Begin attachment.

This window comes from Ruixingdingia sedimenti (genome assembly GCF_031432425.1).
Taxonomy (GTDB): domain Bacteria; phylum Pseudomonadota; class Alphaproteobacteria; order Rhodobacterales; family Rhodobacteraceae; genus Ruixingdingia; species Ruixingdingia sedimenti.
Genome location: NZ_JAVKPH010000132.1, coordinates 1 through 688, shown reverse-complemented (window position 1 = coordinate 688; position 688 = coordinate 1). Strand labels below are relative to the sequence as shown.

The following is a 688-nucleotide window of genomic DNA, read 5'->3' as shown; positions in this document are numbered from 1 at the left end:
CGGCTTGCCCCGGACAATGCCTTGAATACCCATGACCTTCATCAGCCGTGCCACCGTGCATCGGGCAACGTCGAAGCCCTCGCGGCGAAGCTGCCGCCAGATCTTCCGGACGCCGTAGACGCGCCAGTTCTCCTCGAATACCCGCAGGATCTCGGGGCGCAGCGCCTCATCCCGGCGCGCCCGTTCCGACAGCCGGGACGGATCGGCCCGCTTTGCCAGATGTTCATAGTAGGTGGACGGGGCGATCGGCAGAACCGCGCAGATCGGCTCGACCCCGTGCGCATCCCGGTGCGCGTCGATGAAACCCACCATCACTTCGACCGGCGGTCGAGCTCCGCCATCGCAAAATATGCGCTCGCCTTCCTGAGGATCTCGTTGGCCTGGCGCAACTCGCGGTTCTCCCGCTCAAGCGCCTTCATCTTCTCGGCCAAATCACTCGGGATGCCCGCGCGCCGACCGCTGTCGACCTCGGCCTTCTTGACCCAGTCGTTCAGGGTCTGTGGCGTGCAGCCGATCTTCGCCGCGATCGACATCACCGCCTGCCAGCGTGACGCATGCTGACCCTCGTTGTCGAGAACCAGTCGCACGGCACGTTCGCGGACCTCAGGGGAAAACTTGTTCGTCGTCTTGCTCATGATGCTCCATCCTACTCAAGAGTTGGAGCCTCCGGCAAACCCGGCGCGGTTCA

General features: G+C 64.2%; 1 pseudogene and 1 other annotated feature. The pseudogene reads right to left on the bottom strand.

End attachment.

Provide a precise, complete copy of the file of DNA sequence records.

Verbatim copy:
This window comes from Ruixingdingia sedimenti (genome assembly GCF_031432425.1).
Taxonomy (GTDB): domain Bacteria; phylum Pseudomonadota; class Alphaproteobacteria; order Rhodobacterales; family Rhodobacteraceae; genus Ruixingdingia; species Ruixingdingia sedimenti.
Genome location: NZ_JAVKPH010000132.1, coordinates 1 through 688, shown reverse-complemented (window position 1 = coordinate 688; position 688 = coordinate 1). Strand labels below are relative to the sequence as shown.

The following is a 688-nucleotide window of genomic DNA, read 5'->3' as shown; positions in this document are numbered from 1 at the left end:
CGGCTTGCCCCGGACAATGCCTTGAATACCCATGACCTTCATCAGCCGTGCCACCGTGCATCGGGCAACGTCGAAGCCCTCGCGGCGAAGCTGCCGCCAGATCTTCCGGACGCCGTAGACGCGCCAGTTCTCCTCGAATACCCGCAGGATCTCGGGGCGCAGCGCCTCATCCCGGCGCGCCCGTTCCGACAGCCGGGACGGATCGGCCCGCTTTGCCAGATGTTCATAGTAGGTGGACGGGGCGATCGGCAGAACCGCGCAGATCGGCTCGACCCCGTGCGCATCCCGGTGCGCGTCGATGAAACCCACCATCACTTCGACCGGCGGTCGAGCTCCGCCATCGCAAAATATGCGCTCGCCTTCCTGAGGATCTCGTTGGCCTGGCGCAACTCGCGGTTCTCCCGCTCAAGCGCCTTCATCTTCTCGGCCAAATCACTCGGGATGCCCGCGCGCCGACCGCTGTCGACCTCGGCCTTCTTGACCCAGTCGTTCAGGGTCTGTGGCGTGCAGCCGATCTTCGCCGCGATCGACATCACCGCCTGCCAGCGTGACGCATGCTGACCCTCGTTGTCGAGAACCAGTCGCACGGCACGTTCGCGGACCTCAGGGGAAAACTTGTTCGTCGTCTTGCTCATGATGCTCCATCCTACTCAAGAGTTGGAGCCTCCGGCAAACCCGGCGCGGTTCA

General features: G+C 64.2%; 1 pseudogene and 1 other annotated feature. The pseudogene reads right to left on the bottom strand.